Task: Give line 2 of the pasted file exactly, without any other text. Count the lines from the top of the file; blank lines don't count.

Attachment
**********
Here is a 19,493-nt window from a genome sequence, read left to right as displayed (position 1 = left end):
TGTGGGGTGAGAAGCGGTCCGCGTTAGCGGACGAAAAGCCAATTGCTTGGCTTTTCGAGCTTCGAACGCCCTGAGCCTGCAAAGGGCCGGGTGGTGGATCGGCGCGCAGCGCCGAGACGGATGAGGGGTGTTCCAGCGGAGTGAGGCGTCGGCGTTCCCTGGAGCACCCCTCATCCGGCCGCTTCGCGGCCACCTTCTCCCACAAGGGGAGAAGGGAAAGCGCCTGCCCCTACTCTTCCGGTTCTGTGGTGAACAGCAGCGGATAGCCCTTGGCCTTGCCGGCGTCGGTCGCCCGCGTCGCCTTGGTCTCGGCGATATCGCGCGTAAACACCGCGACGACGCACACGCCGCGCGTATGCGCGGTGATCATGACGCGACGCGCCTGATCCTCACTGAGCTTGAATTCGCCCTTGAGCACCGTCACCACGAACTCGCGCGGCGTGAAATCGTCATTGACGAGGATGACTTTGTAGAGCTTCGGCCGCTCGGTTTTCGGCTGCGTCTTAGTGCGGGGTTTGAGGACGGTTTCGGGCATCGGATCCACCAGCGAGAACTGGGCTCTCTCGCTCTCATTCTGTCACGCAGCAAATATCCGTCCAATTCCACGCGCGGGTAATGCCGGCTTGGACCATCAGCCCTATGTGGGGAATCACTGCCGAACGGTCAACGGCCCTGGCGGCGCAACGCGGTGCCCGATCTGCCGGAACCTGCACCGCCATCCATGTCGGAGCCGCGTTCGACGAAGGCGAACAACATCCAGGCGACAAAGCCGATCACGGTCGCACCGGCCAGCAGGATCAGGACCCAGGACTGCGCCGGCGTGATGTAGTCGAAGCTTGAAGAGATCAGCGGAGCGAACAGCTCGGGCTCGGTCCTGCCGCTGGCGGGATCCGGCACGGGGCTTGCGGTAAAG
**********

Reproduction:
TGTGGGGTGAGAAGCGGTCCGCGTTAGCGGACGAAAAGCCAATTGCTTGGCTTTTCGAGCTTCGAACGCCCTGAGCCTGCAAAGGGCCGGGTGGTGGATCGGCGCGCAGCGCCGAGACGGATGAGGGGTGTTCCAGCGGAGTGAGGCGTCGGCGTTCCCTGGAGCACCCCTCATCCGGCCGCTTCGCGGCCACCTTCTCCCACAAGGGGAGAAGGGAAAGCGCCTGCCCCTACTCTTCCGGTTCTGTGGTGAACAGCAGCGGATAGCCCTTGGCCTTGCCGGCGTCGGTCGCCCGCGTCGCCTTGGTCTCGGCGATATCGCGCGTAAACACCGCGACGACGCACACGCCGCGCGTATGCGCGGTGATCATGACGCGACGCGCCTGATCCTCACTGAGCTTGAATTCGCCCTTGAGCACCGTCACCACGAACTCGCGCGGCGTGAAATCGTCATTGACGAGGATGACTTTGTAGAGCTTCGGCCGCTCGGTTTTCGGCTGCGTCTTAGTGCGGGGTTTGAGGACGGTTTCGGGCATCGGATCCACCAGCGAGAACTGGGCTCTCTCGCTCTCATTCTGTCACGCAGCAAATATCCGTCCAATTCCACGCGCGGGTAATGCCGGCTTGGACCATCAGCCCTATGTGGGGAATCACTGCCGAACGGTCAACGGCCCTGGCGGCGCAACGCGGTGCCCGATCTGCCGGAACCTGCACCGCCATCCATGTCGGAGCCGCGTTCGACGAAGGCGAACAACATCCAGGCGACAAAGCCGATCACGGTCGCACCGGCCAGCAGGATCAGGACCCAGGACTGCGCCGGCGTGATGTAGTCGAAGCTTGAAGAGATCAGCGGAGCGAACAGCTCGGGCTCGGTCCTGCCGCTGGCGGGATCCGGCACGGGGCTTGCGGTAAAG